A new coating may finally make lightweight lithium metal batteries safe and long-lasting, researchers report.
The new research could help usher in the next generation of electric vehicles.
Scientists have for decades relegated the battery to the laboratory because of its short life expectancy and occasional fiery demise while its rechargeable sibling, the lithium-ion battery, now rakes in more than $30 billion a year.
In laboratory tests, the coating significantly extended the battery’s life. It also dealt with the combustion issue by greatly limiting the tiny needlelike structures called dendrites that pierce the separator between the battery’s positive and negative sides.
In addition to ruining the battery, dendrites can create a short circuit within the battery’s flammable liquid. Lithium-ion batteries occasionally have the same problem, but dendrites have been a non-starter for lithium metal rechargeable batteries to date.
“We’re addressing the holy grail of lithium metal batteries,” says Zhenan Bao, a professor of chemical engineering at Stanford University, who is senior author of the paper in Joule, along with Yi Cui, professor of materials science and engineering and of photon science at SLAC National Accelerator Laboratory.
Bao adds that dendrites had prevented lithium metal batteries from being used in what may be the next generation of electric vehicles.
Lots of power
Lithium metal batteries can hold at least a third more power per pound as lithium-ion batteries do and are significantly lighter because they use lightweight lithium for the positively charged end rather than heavier graphite.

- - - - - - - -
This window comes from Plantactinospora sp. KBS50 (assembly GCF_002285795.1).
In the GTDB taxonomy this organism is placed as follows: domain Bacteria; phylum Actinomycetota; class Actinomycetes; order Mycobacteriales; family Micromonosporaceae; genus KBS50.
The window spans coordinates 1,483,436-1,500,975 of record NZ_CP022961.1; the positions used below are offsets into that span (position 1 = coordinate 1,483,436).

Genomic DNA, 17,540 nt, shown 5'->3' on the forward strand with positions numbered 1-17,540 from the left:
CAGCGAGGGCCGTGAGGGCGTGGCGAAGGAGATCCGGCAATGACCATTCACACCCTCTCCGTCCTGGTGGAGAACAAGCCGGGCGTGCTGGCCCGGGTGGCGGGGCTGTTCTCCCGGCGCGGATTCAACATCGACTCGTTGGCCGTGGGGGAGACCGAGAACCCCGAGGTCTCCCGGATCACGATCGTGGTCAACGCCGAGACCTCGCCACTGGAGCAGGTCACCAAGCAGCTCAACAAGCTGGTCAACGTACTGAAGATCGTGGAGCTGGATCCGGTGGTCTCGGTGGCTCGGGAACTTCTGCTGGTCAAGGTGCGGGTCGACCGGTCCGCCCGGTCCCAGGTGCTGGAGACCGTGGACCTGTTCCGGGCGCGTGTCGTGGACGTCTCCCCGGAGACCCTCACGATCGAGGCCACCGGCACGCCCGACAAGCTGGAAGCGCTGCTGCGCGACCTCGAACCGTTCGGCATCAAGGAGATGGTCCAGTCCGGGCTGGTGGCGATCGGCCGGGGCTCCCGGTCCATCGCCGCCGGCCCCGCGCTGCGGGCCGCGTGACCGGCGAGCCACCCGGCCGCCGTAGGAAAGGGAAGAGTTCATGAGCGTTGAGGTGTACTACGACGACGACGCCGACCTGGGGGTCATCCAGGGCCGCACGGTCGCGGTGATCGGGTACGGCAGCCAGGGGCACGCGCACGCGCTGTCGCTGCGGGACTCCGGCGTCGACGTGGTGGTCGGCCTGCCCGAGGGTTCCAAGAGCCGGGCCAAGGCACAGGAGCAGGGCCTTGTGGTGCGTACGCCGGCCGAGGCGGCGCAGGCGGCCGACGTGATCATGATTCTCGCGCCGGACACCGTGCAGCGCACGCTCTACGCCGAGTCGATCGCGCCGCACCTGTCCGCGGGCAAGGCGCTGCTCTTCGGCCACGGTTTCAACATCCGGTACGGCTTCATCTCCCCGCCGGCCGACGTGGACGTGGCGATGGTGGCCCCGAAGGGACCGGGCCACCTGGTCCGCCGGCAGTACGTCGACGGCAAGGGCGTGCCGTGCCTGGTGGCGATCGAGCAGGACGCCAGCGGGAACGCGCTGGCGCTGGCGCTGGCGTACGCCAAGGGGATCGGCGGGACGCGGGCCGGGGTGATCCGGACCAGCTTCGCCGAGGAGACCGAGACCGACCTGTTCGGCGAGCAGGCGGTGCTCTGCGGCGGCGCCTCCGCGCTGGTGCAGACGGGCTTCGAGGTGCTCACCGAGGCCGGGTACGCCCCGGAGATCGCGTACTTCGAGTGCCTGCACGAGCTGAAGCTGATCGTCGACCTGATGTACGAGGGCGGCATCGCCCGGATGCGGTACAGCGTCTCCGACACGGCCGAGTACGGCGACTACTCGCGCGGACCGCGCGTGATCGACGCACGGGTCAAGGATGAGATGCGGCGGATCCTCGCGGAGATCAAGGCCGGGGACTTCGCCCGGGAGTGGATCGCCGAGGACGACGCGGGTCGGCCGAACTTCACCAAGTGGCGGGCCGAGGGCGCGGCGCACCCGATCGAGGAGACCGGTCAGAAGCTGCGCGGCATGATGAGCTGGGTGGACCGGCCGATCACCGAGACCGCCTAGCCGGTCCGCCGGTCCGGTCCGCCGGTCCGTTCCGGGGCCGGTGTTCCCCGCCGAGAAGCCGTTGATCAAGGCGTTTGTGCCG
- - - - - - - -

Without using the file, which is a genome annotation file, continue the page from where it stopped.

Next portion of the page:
If they were more reliable, the batteries could benefit all sorts of portable electronics, including notebook computers and cell phones, but the real pay dirt, Cui says, would be for cars. The biggest drag on electric vehicles is that their batteries spend about a fourth of their energy carrying themselves around. That gets to the heart of EV range and cost.
“The capacity of conventional lithium-ion batteries has been developed almost as far as it can go,” says David Mackanic, a PhD student and co-lead author of the study. “So, it’s crucial to develop new kinds of batteries to fulfill the aggressive energy density requirements of modern electronic devices.”
The researchers tested their coating on the positively charged end—called the anode—of a standard lithium metal battery, which is where dendrites typically form. Ultimately, they combined their specially coated anodes with other commercially available components to create a fully operational battery.
After 160 cycles, their lithium metal cells still delivered 85% of the power that they did in their first cycle. Regular lithium metal cells deliver about 30% after that many cycles, rendering them nearly useless even if they don’t explode.
The new coating prevents dendrites from forming by creating a network of molecules that deliver charged lithium ions to the electrode uniformly. It prevents unwanted chemical reactions typical for these batteries and also reduces a chemical buildup on the anode, which quickly devastates the battery’s ability to deliver power.
“Our new coating design makes lithium metal batteries stable and promising for further development,” says co-lead author and PhD student Zhiao Yu. The group is now refining their coating design to increase capacity retention and testing cells over more cycles.
“While use in electric vehicles may be the ultimate goal,” Cui says, “commercialization would likely start with consumer electronics to demonstrate the battery’s safety first.”
The US Department of Energy Office of Energy Efficiency & Renewable Energy funded the work. The National Science Foundation funds the facility used at Stanford.
Source: Stanford University